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Publisher's Summary

Experience what it was like to be raised a Spartan man or woman, the changes in military tactics and equipment that made their armies so feared, and the tragic flaw that guaranteed that this Greek city-state's power, no matter how widespread or intimidating, could not endure.
©2011 The Great Courses (P)2011 The Great Courses
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3 out of 5 stars
By John on 05-06-18

Spartan Topic, Spartan Lecture

If the aim of Spartan culture was to strip away everything—art, literature, philosophy, architecture—that might impede the production of a superbly trained soldiery, then this lecture is a perfect reflection of its subject.

We get facts. And facts. And some more facts. Very rarely is any cause-and-effect (the achievement of Greek historiography, as practiced elsewhere) introduced. The Hoplite revolution took place—but why? The Spartans conquered Messinia—but why? The phalanx formation is described, but we’re never told the origin of the term (it comes from the Greek for “finger”).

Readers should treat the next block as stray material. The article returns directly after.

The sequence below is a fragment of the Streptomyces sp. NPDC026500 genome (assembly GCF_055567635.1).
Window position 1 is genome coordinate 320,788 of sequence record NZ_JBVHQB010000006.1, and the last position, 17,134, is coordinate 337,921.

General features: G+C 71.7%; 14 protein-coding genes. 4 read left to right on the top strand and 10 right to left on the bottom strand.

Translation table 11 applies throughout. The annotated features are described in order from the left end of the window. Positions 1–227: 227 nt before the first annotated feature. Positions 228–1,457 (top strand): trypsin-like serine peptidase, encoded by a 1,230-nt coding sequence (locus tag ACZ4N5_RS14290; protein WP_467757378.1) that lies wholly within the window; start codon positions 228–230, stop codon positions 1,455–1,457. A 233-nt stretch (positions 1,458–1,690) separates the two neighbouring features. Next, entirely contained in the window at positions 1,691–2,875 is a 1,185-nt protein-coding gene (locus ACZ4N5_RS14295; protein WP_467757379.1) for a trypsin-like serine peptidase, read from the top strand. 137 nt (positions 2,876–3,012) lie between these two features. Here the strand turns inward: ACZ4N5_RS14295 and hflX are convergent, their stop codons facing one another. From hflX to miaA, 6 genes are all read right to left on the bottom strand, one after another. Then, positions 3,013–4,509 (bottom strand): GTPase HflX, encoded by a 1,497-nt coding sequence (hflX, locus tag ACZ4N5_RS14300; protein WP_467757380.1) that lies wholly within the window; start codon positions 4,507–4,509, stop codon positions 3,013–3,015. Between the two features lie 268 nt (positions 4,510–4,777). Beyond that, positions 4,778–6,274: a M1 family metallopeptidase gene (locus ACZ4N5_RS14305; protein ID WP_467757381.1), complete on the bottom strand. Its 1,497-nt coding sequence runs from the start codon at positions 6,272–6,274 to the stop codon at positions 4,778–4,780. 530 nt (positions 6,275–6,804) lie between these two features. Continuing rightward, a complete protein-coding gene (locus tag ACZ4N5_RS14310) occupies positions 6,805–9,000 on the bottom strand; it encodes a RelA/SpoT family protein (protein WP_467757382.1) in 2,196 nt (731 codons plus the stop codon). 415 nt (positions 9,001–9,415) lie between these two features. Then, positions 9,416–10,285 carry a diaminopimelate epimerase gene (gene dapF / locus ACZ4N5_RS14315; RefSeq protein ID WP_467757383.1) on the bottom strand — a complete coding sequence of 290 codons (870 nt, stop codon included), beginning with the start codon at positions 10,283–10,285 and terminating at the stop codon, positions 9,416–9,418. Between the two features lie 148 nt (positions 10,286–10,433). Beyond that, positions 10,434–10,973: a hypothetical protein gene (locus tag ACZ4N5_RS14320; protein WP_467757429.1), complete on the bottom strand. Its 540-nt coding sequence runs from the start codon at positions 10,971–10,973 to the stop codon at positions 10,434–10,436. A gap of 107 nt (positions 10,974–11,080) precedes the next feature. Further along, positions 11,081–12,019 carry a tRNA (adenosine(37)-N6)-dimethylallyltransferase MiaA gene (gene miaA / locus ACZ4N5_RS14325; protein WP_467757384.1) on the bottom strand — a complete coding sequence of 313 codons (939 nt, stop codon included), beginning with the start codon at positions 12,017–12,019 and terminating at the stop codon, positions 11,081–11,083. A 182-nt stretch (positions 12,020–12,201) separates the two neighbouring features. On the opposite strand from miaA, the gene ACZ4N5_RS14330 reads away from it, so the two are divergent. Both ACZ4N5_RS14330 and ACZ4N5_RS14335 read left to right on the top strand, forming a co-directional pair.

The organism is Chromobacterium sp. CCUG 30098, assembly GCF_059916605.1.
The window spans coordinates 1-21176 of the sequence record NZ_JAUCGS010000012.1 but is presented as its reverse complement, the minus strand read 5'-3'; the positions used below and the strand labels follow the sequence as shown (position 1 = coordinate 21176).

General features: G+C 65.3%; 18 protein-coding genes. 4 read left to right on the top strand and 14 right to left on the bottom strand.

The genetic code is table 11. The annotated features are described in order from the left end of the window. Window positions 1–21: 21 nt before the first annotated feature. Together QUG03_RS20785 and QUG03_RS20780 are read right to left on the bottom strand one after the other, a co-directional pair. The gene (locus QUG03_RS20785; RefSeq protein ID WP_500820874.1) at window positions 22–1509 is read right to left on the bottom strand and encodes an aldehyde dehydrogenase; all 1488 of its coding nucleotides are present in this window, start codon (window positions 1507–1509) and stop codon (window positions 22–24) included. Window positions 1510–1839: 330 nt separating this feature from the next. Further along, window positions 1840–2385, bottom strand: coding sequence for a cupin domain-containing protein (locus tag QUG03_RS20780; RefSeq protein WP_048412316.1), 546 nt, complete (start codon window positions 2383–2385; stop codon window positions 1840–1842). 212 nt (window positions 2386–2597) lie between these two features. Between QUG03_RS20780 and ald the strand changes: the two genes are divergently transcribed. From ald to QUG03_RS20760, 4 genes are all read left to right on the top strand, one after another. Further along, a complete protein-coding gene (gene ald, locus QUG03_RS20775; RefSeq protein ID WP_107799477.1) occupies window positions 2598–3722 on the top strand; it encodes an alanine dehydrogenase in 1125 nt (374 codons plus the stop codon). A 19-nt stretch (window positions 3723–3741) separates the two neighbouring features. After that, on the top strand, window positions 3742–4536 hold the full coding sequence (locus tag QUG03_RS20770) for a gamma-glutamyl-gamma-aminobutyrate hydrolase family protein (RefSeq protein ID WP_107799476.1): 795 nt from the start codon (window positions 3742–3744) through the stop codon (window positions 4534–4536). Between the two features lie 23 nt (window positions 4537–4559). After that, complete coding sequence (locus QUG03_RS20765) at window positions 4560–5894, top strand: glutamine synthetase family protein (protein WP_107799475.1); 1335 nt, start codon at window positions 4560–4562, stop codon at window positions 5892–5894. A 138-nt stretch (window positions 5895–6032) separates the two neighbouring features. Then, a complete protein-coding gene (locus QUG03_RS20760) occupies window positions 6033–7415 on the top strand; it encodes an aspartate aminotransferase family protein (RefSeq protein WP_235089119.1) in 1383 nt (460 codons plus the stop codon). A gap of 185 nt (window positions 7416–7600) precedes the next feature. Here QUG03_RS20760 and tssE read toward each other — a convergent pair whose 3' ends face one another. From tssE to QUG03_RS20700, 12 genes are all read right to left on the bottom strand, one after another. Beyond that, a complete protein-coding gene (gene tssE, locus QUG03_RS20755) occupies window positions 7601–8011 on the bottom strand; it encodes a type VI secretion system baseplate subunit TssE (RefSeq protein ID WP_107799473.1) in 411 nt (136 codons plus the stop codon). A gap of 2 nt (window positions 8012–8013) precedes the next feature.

I admit, I didn’t know the whole story of the Spartan boy and the fox, alluded to more than once in the works of P. G. Wodehouse. (What a reminder of how deeply Classical civilization once permeated our popular culture.) Still, this free sample isn’t tempting me to purchase any of Professor Aldrete’s five lecture series on offer at Audible.

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